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Magazine / Need to Know: Senate

The Next Zell Miller?

West Virginia Democrat Joe Manchin is making a habit of distancing himself from the White House.

Bête noire: Sen. Joe Manchin(Chet Susslin)

Freshman Democratic Sen. Joe Manchin of West Virginia is a downer for the White House and Senate Republicans. This is somewhat new, because both camps—for different reasons—were upbeat about Manchin when he arrived at the Capitol in November.

The White House admired Manchin for voting against the GOP’s repeal of health care reform. Republicans applauded that vote too, cynically seeing it as an opportunity to paint Manchin as a tool of the Obama White House and Democratic interest groups. Health care reform has been, to put it mildly, a journey for Manchin. As a candidate last summer, he supported it (with the qualification that no bill was perfect). In the campaign’s homestretch, he opposed it. Now Manchin has voted not to repeal the law, with a qualification (again): He wants a significant overhaul, starting with undoing the individual mandate for health insurance purchases.

Manchin is on yet another journey, walking away from the White House again, cultivating a separatist Democratic voice on fiscal issues that echoes that of former Sen. Zell Miller, D-Ga., on national-security issues. It’s too early to think of Manchin as a speaker at the Republican National Convention in 2012 the way Miller delivered the keynote address for President Bush in 2004. But Manchin has said he’s not sure he’ll vote to reelect President Obama; that sounds like a start down the road to Millerville.

 

Manchin spent this week in West Virginia excoriating his party’s performance on the deficit and debt, and then announced that he will not vote to raise the current debt limit above $14.3 trillion unless it is part of a larger package of spending cuts.

“I will not tell you that we can have everything we want and there will be no cuts or sacrifice,” he said in Charleston on Monday. “That would be a lie. There are some in Washington who believe we can simply ignore the fiscal peril we face as a nation. They are wrong.”

Who is they? By implication, it’s Obama. Manchin has already chastised Obama for his handling of the unfinished 2011 budget, saying he has “failed to lead” or offer a “serious proposal” to solve the problem. “The president’s great responsibility is to lead, confront these difficult issues head-on, and bring people together,” Manchin told National Journal. “Only the president has the responsibility to look at all 50 states and set our values and priorities.”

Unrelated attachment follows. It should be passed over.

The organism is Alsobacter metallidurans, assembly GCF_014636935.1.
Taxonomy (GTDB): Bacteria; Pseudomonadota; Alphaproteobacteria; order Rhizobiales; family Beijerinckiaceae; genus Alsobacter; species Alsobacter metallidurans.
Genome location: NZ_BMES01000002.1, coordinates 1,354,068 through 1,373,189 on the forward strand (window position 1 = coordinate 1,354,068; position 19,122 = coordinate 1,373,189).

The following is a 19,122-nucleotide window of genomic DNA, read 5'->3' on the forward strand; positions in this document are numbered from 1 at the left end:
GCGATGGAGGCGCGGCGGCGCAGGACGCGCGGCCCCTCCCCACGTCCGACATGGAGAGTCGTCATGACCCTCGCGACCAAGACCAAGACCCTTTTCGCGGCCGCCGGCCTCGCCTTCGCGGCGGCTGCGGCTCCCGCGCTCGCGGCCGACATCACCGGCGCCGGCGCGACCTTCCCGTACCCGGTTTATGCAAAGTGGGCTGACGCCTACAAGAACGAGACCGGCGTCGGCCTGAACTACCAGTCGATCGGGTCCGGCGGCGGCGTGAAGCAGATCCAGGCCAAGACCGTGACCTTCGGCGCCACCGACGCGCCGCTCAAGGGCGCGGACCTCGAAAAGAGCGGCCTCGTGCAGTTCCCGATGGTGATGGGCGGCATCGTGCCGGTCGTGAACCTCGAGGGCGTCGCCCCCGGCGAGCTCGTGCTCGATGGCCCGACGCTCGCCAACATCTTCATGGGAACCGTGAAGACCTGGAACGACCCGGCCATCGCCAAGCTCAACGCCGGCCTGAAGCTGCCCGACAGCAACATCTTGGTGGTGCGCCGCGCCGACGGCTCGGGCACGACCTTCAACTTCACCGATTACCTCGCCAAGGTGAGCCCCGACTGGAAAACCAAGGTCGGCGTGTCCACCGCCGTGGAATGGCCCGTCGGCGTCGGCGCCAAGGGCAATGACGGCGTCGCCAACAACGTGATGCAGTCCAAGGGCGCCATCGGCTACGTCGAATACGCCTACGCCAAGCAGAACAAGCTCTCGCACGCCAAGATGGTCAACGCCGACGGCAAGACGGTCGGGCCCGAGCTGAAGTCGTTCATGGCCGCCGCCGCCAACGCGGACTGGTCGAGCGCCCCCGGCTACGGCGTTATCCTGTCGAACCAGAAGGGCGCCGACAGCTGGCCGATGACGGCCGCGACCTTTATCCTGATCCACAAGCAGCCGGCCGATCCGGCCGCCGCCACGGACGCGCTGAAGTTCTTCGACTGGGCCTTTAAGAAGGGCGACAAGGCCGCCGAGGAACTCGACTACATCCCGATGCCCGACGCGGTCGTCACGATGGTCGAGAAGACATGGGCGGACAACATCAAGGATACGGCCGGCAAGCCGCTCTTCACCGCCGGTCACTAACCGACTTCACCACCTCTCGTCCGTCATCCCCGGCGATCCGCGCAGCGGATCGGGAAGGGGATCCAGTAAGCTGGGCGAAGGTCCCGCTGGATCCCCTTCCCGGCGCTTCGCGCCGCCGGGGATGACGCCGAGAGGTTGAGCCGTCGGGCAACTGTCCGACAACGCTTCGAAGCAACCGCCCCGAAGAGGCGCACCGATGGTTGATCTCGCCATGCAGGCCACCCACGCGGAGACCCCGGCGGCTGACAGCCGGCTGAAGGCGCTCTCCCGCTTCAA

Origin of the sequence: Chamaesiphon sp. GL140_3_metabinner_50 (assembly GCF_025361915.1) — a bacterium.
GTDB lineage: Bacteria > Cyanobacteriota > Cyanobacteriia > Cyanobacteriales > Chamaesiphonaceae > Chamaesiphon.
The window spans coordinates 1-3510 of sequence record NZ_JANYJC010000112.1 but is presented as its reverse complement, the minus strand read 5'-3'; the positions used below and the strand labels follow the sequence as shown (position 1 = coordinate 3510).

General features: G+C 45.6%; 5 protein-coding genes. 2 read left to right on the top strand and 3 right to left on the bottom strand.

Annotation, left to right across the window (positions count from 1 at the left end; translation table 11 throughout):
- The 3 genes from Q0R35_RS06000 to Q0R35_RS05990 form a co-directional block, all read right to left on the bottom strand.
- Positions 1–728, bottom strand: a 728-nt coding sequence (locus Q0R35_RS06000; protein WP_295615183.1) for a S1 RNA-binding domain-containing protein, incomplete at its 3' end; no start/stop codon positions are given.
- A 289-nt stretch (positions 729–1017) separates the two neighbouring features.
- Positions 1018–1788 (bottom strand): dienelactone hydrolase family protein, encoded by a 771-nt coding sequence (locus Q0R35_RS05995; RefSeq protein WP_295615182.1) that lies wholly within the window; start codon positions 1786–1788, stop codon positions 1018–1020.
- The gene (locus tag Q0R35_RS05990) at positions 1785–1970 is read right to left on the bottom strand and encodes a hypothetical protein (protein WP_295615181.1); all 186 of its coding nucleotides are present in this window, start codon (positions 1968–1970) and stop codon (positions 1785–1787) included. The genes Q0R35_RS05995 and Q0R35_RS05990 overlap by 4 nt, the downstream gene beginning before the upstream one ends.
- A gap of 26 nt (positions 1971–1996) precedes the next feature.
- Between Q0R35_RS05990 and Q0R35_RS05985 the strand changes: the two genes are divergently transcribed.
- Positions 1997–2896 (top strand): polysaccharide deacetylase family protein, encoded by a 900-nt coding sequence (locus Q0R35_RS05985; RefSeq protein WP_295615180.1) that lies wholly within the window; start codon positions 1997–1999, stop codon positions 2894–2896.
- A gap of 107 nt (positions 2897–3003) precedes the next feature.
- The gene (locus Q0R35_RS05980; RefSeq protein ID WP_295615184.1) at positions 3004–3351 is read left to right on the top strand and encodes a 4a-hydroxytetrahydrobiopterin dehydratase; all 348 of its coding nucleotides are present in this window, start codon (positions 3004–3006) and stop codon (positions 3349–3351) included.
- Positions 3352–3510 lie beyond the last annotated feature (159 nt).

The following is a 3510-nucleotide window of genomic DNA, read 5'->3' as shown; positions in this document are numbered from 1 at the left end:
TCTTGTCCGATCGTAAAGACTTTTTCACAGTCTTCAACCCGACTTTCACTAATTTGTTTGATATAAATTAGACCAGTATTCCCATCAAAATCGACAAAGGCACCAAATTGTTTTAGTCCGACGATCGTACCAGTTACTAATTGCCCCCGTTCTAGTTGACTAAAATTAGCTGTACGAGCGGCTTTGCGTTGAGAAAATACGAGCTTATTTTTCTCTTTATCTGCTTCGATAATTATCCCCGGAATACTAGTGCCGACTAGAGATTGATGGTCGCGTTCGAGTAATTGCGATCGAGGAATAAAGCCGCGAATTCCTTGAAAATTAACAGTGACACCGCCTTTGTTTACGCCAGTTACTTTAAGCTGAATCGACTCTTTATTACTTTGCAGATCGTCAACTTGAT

Manchin also criticizes Republicans for offering “partisan” spending cuts. He’s somewhere between the $10 billion that’s already been cut and the $51 billion that House Republicans still seek, but exactly where he falls is not clear. He’s just not where Obama is, and that appears to be the main political point he wants to make.

Manchin declines to offer a spending-cut plan of his own, and, although he’s sympathetic to the bipartisan “Gang of Six” senators and their efforts to draft a deficit-reduction package, Manchin is not an active participant or likely to be moved by its final product. “To do this right, it’s going to take a gang of 535 and the president,” he said. In other words, Manchin knows very clearly what he’s against (debt and deficits), what kind of leadership style he can’t stomach (Obama’s), and what’s necessary for him to raise the debt ceiling (“sacrifice”).

Republicans privately admit that Manchin is cagey in his politics, and they pay him grudging respect for getting ahead of what they assume will be his reluctant yes vote on the debt ceiling. The GOP sees Manchin’s combined criticism of Obama on the continuing-resolution mess and his drag-me-kicking-and-screaming pose on the debt ceiling as a gallingly effective shield against a strong Republican challenge next year.

Top Republicans doubt that GOP Rep. Shelley Moore Capito will run against Manchin. Republicans concede they will have to find an alternative from among the ranks of untested GOP business figures in West Virginia because they aren’t looking for a rematch of the 2010 contest. Manchin defeated business executive John Raese by 53 percent to 43 percent last year, and GOP strategists assume that Manchin’s approval ratings have only gotten better with his budget moves—as aggressively nonspecific as they have been.

Manchin has a history of bucking Democrats and wooing Republicans. When he lost in an 11-way gubernatorial primary in 1996, it was because he spurned labor unions. When he ran and won in 2004, a group called Republicans for Manchin, which included prominent Bush supporters, rallied to his cause. Manchin’s 2008 victory margin was the largest in West Virginia since the Civil War—70 percent to 26 percent over Republican Russ Weeks, while GOP presidential nominee John McCain bested Obama 56 percent to 43 percent on the same ballot.

That’s the kind of math Manchin understands. He may not have a specific policy prescription to deal with the deficit or the debt, but Manchin knows something about the space-time continuum. He needs to put more space between himself and Obama because the time between now and Election Day (even with a seemingly thin Republican field) is shrinking fast.

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